Allergic Rhinitis (Hay Fever) affects about 30 million people in America and has increased in prevalence over the last 25 years. Allergy medications have dominated the shelves in many pharmacies as a result of the increasing brands of antihistamines, nasal sprays and decongestants. Despite the plethora of remedies, both over the counter (OTC) and by prescription, many people continue to suffer from chronic nasal congestion and post-nasal drainage.
Twenty five years ago intranasal steroids (INS) were ushered into the market as a novel approach to treating allergic rhinitis. Nasalid (flunisolide) led the way. Vancenase (Beclomethasone) and Nasacort (Triamcinolone) nasal sprays soon followed. These sprays offered a class of topically active steroids that, unlike previous nasal steroid sprays, had minimal systemic impact. This means the majority of the spray worked on the inner surface of the nose with very little absorption into blood vessels (reducing the exposure of other parts of the body).
At about the same time (25 years ago) long-acting, non-drowsy, oral antihistamines came on the scene like gangbusters and immediately appealed to seasonal allergy sufferers nationwide. The sedation and fatigue experienced by so many people after taking older forms of antihistamines (Benadryl, for example) set the table for this new generation of allergy medication. The impact of terfenadine (brand name Seldane and Seldane -D) was unmatched by many previous, blockbuster drugs. But the jubilation over terfenadine didn’t last long.
Seldane was removed from the market in 1998 because of the potential for dangerous heart rhythm disturbances, especially when taken with certain other drugs or foods. Since that time, safer and more effective antihistamines have emerged which continue to be used, for example: loratadine (Claritin), cetirizine, (Zyrtec), fexofenadine (Allegra) and levocetirizine (Xyzal). Fexofenadine and levocetirazine require a prescription.
Present Day Dilemma
Allergists continue to see many adults and children who fail to respond to antihistamines (with or without decongestant) and INS. Many of these patients will be offered a course of allergy shots (if allergic) but this treatment often takes several months to work.
Three Nasal Sprays In A New Class
Three nasal sprays unique in mechanism of action (how they work) compared to the INS are: Astelin (azelastine HCL), Patanase (olopatadine HCL) and Astepro (a new formulation of azelastine).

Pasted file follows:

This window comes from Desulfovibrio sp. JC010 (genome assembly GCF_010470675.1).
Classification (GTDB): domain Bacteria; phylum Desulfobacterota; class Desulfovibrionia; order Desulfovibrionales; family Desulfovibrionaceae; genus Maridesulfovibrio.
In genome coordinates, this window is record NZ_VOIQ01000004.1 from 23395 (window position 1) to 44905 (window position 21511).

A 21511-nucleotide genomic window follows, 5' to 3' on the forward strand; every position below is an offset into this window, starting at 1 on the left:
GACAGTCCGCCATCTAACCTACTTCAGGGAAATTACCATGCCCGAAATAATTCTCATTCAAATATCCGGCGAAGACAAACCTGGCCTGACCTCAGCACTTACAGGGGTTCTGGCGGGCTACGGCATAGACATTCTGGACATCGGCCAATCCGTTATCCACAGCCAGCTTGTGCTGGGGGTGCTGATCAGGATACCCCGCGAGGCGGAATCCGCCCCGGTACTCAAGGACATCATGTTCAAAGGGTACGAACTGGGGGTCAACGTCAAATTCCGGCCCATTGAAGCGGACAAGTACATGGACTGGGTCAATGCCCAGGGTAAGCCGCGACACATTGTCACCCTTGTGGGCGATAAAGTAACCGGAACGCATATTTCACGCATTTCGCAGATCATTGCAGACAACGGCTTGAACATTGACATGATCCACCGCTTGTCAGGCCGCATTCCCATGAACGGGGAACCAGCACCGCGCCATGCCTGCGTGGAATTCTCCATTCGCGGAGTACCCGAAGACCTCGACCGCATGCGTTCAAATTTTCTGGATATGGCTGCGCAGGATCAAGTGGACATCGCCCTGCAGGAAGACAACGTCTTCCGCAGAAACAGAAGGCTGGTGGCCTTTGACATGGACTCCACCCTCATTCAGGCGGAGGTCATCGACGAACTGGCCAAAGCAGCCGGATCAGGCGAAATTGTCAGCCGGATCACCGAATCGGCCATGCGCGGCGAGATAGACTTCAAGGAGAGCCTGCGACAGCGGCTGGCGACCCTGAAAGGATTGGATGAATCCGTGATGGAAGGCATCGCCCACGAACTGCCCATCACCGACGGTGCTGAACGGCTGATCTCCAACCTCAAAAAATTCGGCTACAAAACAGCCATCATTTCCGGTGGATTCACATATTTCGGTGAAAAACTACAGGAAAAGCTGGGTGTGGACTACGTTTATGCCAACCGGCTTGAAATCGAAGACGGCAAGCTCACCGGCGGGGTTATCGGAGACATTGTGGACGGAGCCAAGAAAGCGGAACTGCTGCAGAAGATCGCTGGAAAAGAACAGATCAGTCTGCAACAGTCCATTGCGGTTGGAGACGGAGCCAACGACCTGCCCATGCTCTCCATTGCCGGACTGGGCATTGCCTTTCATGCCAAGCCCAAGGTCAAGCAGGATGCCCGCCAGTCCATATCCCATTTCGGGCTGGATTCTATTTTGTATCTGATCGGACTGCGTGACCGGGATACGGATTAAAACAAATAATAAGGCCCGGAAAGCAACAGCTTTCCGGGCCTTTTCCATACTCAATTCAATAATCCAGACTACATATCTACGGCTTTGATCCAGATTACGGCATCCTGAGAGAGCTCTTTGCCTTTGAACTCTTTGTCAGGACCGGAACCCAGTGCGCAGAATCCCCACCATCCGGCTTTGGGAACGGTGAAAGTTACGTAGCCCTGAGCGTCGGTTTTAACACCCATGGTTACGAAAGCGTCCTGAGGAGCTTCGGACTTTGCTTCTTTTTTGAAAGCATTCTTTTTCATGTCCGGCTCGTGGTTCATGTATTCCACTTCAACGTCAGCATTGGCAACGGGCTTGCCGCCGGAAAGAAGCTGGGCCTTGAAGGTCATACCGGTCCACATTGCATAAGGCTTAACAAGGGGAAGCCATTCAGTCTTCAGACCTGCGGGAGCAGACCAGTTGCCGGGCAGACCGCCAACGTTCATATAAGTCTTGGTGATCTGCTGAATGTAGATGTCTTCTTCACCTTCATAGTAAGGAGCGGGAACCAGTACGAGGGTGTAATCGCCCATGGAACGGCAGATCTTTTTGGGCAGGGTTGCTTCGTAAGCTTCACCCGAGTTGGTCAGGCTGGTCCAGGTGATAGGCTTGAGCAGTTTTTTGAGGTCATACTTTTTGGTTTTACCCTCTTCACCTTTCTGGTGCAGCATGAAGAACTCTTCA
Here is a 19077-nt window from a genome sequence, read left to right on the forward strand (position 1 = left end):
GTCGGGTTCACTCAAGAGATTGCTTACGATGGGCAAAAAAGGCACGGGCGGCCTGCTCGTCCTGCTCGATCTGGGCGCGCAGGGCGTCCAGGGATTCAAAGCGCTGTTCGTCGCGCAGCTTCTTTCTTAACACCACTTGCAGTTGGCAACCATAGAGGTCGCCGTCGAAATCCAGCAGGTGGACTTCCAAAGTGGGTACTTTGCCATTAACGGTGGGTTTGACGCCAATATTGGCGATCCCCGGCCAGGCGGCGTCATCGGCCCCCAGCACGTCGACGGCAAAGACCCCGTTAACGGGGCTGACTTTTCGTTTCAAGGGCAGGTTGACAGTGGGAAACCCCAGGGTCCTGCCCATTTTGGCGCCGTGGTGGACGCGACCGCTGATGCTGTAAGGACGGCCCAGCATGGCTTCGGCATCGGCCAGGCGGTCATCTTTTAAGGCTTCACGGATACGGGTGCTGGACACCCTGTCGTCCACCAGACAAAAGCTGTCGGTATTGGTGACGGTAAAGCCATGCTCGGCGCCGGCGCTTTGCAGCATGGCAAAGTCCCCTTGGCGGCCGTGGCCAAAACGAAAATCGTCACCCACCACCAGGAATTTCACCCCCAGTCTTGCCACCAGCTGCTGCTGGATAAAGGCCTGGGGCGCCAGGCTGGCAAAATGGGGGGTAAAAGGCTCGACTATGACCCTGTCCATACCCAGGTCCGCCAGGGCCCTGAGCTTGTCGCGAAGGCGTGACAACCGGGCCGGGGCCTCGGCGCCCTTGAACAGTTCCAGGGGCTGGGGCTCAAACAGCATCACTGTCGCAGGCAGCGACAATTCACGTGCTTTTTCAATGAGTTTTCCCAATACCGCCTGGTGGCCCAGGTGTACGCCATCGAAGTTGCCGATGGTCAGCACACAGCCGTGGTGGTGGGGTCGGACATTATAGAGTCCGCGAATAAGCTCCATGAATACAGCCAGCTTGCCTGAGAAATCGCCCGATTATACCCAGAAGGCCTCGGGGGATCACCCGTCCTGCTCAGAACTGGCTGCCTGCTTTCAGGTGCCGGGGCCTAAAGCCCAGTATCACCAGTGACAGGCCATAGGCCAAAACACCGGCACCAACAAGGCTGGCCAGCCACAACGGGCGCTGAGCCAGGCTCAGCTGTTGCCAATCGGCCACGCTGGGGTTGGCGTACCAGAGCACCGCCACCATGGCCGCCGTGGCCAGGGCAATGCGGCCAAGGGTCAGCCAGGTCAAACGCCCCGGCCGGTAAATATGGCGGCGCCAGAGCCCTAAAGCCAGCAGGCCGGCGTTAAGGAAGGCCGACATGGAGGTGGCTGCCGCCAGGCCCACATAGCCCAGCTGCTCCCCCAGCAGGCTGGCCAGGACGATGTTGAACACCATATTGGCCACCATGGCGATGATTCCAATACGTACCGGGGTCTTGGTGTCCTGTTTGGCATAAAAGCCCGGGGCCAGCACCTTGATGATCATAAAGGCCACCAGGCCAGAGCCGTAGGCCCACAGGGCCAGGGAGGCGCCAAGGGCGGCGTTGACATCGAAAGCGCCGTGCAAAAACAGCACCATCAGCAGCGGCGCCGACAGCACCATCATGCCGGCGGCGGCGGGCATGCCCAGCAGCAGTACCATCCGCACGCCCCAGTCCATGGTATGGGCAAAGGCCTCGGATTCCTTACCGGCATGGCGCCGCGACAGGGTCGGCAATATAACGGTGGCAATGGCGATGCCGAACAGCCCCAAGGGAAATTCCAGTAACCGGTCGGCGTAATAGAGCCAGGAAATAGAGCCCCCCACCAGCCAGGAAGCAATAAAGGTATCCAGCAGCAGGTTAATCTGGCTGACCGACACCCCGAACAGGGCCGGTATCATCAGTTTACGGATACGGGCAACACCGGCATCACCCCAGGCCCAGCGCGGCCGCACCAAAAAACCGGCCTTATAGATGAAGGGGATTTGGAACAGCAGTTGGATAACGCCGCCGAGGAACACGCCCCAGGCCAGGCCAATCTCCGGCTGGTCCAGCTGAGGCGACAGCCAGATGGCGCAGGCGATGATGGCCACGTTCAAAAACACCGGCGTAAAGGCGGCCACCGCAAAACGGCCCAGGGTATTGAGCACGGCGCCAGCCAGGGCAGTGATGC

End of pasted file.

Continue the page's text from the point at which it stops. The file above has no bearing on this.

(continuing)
These nasal sprays are topically effective antihistamines. That’s right They are in the same class as the oral antihistamine medications that have been around for decades. They block histamine, which is naturally released when an allergic person breathes in an allergy trigger (such as ragweed or grass pollen). Interestingly, their impact inside the nose goes beyond drying up drainage and reducing itching and sneezing. Nasal congestion may be reduced within 30 to 40 minutes. The nasal decongestant action has a faster onset of action compared to intranasal steroid sprays.
Furthermore, these newer sprays can be used on an as needed basis, unlike the majority of INS sprays. INS sprays work more effectively when regularly used.
Some of my patients are responding to the combination of INS daily, after the shower or bath, and Astelin (or Patanase or Astepro) once or twice daily at other times of the day.
Potential adverse affects include nasal burning, nose bleeding, headache, and throat irritation (similar to INS). But unlike INS, sedation is also possible, although experienced by a small percentage of people.
Astelin is indicated for treatment of symptoms of allergic rhinitis patients 5 years or older. It has and additional indication for Vasomotor Rhinitis (a form of non-allergic rhinitis). I have found this medication very useful, in that 40% of adults with rhinitis are non-allergic. Many patients with allergic nasal problems also have vasomotor triggers (ash, fumes, fragrances and odors).
Patanase is indicated for relief of seasonal allergic rhinitis and only for adults and children 12 years or older.
Astepro is indicated for patients 12 years and older for relief of symptoms associated with seasonal allergic rhinitis.
Nasal allergy continues to plague many people despite many of the new medications available for treatment. Astelin, Patanase and Astepro may bring relief to some who have not responded to oral antihistamines and/or nasal steroid sprays. Otherwise, allergy shots should be considered for people with moderate to severe seasonal or perennial allergic rhinitis.
Board Certified Allergist and Asthma Specialist